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'Share dinner with a less fortunate child Christmas Day,' former PM Golding urges

Observer West reporter

Thursday, December 06, 2018

MONTEGO BAY, St James — Former Prime Minister Bruce Golding has made a rallying cry to a group of Montegonians to follow his footsteps and open their doors to at least one child from a children's home for Christmas dinner this year.

Speaking at the Montego Bay Mayor's Charity Ball, a black- tie affair, held under a huge tent on the lawns of the Rose Hall Great House Saturday night, Jamaica's seventh prime minister gave patrons the telephone number to call the Child Protection and Family Services Agency and arrange to invite a child to their home for Christmas.

“I want to challenge you to do a little thing more for Homer (Davis). the Child Protection and Family Services Agency used to be called the Child Development Agency, they have a fabulous programme where they try to get families to take one of those children into their homes for Christmas Day. This year I plan to take four or five. And I want to urge as many as you as I can, call that number (876-948-2841), tell them I tell you to do it, and see if you can arrange to make a difference to just one little mind,” Golding appealed.

“Let one child end Christmas Day and go back to their children's home believing that someone out there loves them, somebody out there cares. And if somebody cares, maybe there are more persons out there who cares.”

Organisers of the second annual staging of the Montego Bay's Mayor Charity Ball sought to raise $7 million to provide for less fortunate children, senior citizens and the homeless in St James this Christmas.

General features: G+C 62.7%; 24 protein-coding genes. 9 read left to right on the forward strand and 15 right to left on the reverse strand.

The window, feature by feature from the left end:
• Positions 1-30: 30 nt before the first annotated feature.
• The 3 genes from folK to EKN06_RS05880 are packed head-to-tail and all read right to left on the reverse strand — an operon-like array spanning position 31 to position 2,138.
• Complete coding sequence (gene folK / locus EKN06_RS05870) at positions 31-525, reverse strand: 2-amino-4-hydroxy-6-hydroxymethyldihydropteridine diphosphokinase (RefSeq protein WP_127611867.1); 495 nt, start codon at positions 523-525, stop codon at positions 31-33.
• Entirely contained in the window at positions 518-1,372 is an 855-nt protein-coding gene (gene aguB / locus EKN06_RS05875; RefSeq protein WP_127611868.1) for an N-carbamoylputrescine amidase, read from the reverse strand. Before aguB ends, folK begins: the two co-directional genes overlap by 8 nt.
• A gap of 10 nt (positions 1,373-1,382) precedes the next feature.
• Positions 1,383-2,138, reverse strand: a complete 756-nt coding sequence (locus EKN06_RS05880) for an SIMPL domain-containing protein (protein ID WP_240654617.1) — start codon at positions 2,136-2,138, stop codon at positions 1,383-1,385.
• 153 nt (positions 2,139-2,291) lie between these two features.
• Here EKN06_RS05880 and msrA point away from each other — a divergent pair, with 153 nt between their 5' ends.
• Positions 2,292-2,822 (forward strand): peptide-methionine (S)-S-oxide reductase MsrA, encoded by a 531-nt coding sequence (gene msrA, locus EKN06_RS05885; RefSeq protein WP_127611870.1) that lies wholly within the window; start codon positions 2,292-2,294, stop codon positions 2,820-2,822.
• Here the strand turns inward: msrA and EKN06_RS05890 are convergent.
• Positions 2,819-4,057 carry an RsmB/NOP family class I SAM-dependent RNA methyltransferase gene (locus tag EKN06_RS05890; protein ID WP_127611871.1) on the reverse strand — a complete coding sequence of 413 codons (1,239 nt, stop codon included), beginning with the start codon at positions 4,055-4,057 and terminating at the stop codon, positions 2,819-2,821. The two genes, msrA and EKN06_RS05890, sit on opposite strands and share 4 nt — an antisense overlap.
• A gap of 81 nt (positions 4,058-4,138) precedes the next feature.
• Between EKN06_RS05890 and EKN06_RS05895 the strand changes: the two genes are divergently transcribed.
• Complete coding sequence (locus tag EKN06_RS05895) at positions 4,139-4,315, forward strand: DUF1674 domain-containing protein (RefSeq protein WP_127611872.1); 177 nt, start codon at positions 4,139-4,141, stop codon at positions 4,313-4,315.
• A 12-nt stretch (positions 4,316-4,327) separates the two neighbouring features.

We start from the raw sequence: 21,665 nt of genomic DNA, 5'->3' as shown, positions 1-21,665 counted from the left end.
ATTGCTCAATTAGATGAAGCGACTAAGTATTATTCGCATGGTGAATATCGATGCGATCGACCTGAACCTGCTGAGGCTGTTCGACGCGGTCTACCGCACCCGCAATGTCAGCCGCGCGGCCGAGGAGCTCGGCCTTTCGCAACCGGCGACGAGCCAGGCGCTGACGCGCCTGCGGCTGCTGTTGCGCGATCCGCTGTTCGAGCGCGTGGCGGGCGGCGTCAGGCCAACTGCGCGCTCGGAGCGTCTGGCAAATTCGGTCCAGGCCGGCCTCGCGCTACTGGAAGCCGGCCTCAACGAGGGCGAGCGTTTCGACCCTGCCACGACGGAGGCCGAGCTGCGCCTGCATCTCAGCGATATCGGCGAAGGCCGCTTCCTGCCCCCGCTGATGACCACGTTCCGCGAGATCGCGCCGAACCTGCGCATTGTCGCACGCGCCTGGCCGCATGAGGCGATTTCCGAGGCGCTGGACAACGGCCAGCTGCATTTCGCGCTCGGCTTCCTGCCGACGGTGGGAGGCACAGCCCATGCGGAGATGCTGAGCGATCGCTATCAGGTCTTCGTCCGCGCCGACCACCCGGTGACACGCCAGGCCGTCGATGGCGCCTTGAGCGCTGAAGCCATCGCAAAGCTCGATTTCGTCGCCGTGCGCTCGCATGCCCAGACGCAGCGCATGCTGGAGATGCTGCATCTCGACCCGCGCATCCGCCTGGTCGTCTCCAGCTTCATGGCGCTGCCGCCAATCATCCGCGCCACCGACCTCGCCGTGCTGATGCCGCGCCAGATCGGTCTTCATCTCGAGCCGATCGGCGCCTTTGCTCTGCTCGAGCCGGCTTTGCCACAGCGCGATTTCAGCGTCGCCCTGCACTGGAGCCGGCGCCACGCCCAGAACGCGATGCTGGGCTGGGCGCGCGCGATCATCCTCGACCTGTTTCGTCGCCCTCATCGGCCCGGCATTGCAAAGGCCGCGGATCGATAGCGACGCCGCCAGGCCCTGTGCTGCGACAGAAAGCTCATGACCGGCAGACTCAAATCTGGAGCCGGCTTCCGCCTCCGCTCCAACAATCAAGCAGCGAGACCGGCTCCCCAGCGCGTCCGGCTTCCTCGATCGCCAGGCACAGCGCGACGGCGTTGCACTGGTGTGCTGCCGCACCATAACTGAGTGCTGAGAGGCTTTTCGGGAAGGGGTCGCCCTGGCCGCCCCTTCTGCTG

Last year, during the inaugural staging of the event, some $5million was raised, which went towards hosting five Christmas treats in each of the five St James constituencies.

Some 2,000 children, 250 elderly residents, over 100 street people and 150 shut-ins were treated.

Golding, who commended the Montego Bay mayor Homer Davis for initiating the treat, argued that children eagerly look forward to Christmas more than adults, and if their expectations are not met, it might leave a permanent emotional effect on them.

“The little child — that little five-and-eight and 10-years-old — that restless brain has huge expectations. Christmas is coming, I want my Christmas; I am looking forward to my Christmas. But when Christmas morning comes it is not there. And the kind of let-down, the kind of shocking disappointment that they feel perhaps leaves emotional scars on them for life. We have to worry about them because you don't know which of them, if taken out of their circumstances of neglect, could become the best nuclear physicist,” he argued.

“When I was a youngster growing up, from you see it turn September I put 90 red peas in a jar and every day I take out one. Because that's my countdown to Christmas and when Christmas was over I wondered why it couldn't last for another two weeks.”

Mayor Davis expressed appreciation for the overwhelming support for both the inaugural event and this year's staging.

Beaming over this year's resounding success, he noted that more people will benefit from the Mayor's Christmas Treat this year.

“I am sure that we will be able to significantly expand the reach of the Mayor's Christmas Treat later this month. And in expanding, we will be seeking to treat some 2,500 kids from across the parish of St James. We will be seeking to give gift packages to the elderly, the shut-ins and some of our trying citizens,” the Montego Bay mayor remarked.

“As I said to someone, Christmas is a time of giving and Christmas is a time of sharing. I think as a municipality, at this time of the year I am prepared to lead that charge to make sure that some of our less fortunate enjoy a very good Christmas, and this year I can assure you that they will.”